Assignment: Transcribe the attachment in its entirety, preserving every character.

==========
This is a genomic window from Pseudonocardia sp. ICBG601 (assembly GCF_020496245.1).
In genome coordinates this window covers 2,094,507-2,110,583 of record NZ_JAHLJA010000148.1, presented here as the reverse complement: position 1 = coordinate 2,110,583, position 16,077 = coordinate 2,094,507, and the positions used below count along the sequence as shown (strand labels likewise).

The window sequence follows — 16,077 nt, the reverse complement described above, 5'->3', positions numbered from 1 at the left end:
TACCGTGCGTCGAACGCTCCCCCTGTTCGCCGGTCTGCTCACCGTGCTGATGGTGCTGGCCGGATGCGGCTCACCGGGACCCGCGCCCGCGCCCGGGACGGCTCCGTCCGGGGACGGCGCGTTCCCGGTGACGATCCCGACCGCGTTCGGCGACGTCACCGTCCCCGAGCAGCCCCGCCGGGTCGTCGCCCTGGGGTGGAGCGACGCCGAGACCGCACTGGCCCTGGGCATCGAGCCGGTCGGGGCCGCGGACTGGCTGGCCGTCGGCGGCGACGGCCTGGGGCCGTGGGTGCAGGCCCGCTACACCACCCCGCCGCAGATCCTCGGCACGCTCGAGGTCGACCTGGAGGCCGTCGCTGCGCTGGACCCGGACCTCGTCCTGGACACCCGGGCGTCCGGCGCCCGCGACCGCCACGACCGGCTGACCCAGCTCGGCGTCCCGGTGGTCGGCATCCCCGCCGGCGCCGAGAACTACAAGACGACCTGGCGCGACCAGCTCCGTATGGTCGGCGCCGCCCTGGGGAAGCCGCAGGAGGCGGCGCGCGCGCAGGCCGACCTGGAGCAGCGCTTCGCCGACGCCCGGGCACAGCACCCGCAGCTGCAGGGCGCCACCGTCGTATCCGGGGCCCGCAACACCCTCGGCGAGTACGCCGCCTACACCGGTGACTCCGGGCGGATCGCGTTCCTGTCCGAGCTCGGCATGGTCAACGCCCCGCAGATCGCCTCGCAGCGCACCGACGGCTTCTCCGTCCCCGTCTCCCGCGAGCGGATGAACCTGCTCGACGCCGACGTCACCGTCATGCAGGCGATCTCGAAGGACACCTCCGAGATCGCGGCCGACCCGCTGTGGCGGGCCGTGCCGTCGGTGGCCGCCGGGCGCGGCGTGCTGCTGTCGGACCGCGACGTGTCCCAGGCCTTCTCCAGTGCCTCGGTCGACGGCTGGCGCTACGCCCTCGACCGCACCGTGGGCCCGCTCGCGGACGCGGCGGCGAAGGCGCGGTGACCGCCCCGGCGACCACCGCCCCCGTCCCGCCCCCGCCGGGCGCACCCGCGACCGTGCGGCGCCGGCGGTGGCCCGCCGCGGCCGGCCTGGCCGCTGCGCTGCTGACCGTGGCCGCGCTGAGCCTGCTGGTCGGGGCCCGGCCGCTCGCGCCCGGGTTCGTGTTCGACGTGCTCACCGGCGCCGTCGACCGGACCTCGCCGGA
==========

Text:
This is a genomic window from Pseudonocardia sp. ICBG601 (assembly GCF_020496245.1).
In genome coordinates this window covers 2,094,507-2,110,583 of record NZ_JAHLJA010000148.1, presented here as the reverse complement: position 1 = coordinate 2,110,583, position 16,077 = coordinate 2,094,507, and the positions used below count along the sequence as shown (strand labels likewise).

The window sequence follows — 16,077 nt, the reverse complement described above, 5'->3', positions numbered from 1 at the left end:
TACCGTGCGTCGAACGCTCCCCCTGTTCGCCGGTCTGCTCACCGTGCTGATGGTGCTGGCCGGATGCGGCTCACCGGGACCCGCGCCCGCGCCCGGGACGGCTCCGTCCGGGGACGGCGCGTTCCCGGTGACGATCCCGACCGCGTTCGGCGACGTCACCGTCCCCGAGCAGCCCCGCCGGGTCGTCGCCCTGGGGTGGAGCGACGCCGAGACCGCACTGGCCCTGGGCATCGAGCCGGTCGGGGCCGCGGACTGGCTGGCCGTCGGCGGCGACGGCCTGGGGCCGTGGGTGCAGGCCCGCTACACCACCCCGCCGCAGATCCTCGGCACGCTCGAGGTCGACCTGGAGGCCGTCGCTGCGCTGGACCCGGACCTCGTCCTGGACACCCGGGCGTCCGGCGCCCGCGACCGCCACGACCGGCTGACCCAGCTCGGCGTCCCGGTGGTCGGCATCCCCGCCGGCGCCGAGAACTACAAGACGACCTGGCGCGACCAGCTCCGTATGGTCGGCGCCGCCCTGGGGAAGCCGCAGGAGGCGGCGCGCGCGCAGGCCGACCTGGAGCAGCGCTTCGCCGACGCCCGGGCACAGCACCCGCAGCTGCAGGGCGCCACCGTCGTATCCGGGGCCCGCAACACCCTCGGCGAGTACGCCGCCTACACCGGTGACTCCGGGCGGATCGCGTTCCTGTCCGAGCTCGGCATGGTCAACGCCCCGCAGATCGCCTCGCAGCGCACCGACGGCTTCTCCGTCCCCGTCTCCCGCGAGCGGATGAACCTGCTCGACGCCGACGTCACCGTCATGCAGGCGATCTCGAAGGACACCTCCGAGATCGCGGCCGACCCGCTGTGGCGGGCCGTGCCGTCGGTGGCCGCCGGGCGCGGCGTGCTGCTGTCGGACCGCGACGTGTCCCAGGCCTTCTCCAGTGCCTCGGTCGACGGCTGGCGCTACGCCCTCGACCGCACCGTGGGCCCGCTCGCGGACGCGGCGGCGAAGGCGCGGTGACCGCCCCGGCGACCACCGCCCCCGTCCCGCCCCCGCCGGGCGCACCCGCGACCGTGCGGCGCCGGCGGTGGCCCGCCGCGGCCGGCCTGGCCGCTGCGCTGCTGACCGTGGCCGCGCTGAGCCTGCTGGTCGGGGCCCGGCCGCTCGCGCCCGGGTTCGTGTTCGACGTGCTCACCGGCGCCGTCGACCGGACCTCGCCGGA